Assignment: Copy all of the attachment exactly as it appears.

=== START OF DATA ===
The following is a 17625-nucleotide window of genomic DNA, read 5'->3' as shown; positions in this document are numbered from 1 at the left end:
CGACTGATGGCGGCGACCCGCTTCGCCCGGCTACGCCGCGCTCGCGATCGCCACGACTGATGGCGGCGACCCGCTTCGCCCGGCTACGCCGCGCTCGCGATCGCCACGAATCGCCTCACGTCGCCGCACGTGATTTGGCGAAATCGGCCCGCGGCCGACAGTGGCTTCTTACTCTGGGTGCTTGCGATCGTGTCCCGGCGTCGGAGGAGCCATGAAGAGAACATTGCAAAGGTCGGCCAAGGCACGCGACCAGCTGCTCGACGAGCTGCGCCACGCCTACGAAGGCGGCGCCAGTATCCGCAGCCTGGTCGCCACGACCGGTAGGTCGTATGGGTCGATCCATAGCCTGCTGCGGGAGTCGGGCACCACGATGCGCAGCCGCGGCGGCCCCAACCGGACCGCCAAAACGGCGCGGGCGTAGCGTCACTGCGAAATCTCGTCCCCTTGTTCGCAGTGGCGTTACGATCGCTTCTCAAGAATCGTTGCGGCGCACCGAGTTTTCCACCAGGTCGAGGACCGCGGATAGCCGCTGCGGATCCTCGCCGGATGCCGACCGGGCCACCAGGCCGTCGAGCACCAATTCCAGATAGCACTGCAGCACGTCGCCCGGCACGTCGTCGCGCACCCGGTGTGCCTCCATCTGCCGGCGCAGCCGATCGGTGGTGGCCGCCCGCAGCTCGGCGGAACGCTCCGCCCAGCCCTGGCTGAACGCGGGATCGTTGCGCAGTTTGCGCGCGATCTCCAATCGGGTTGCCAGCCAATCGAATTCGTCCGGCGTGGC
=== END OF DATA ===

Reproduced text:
The following is a 17625-nucleotide window of genomic DNA, read 5'->3' as shown; positions in this document are numbered from 1 at the left end:
CGACTGATGGCGGCGACCCGCTTCGCCCGGCTACGCCGCGCTCGCGATCGCCACGACTGATGGCGGCGACCCGCTTCGCCCGGCTACGCCGCGCTCGCGATCGCCACGAATCGCCTCACGTCGCCGCACGTGATTTGGCGAAATCGGCCCGCGGCCGACAGTGGCTTCTTACTCTGGGTGCTTGCGATCGTGTCCCGGCGTCGGAGGAGCCATGAAGAGAACATTGCAAAGGTCGGCCAAGGCACGCGACCAGCTGCTCGACGAGCTGCGCCACGCCTACGAAGGCGGCGCCAGTATCCGCAGCCTGGTCGCCACGACCGGTAGGTCGTATGGGTCGATCCATAGCCTGCTGCGGGAGTCGGGCACCACGATGCGCAGCCGCGGCGGCCCCAACCGGACCGCCAAAACGGCGCGGGCGTAGCGTCACTGCGAAATCTCGTCCCCTTGTTCGCAGTGGCGTTACGATCGCTTCTCAAGAATCGTTGCGGCGCACCGAGTTTTCCACCAGGTCGAGGACCGCGGATAGCCGCTGCGGATCCTCGCCGGATGCCGACCGGGCCACCAGGCCGTCGAGCACCAATTCCAGATAGCACTGCAGCACGTCGCCCGGCACGTCGTCGCGCACCCGGTGTGCCTCCATCTGCCGGCGCAGCCGATCGGTGGTGGCCGCCCGCAGCTCGGCGGAACGCTCCGCCCAGCCCTGGCTGAACGCGGGATCGTTGCGCAGTTTGCGCGCGATCTCCAATCGGGTTGCCAGCCAATCGAATTCGTCCGGCGTGGC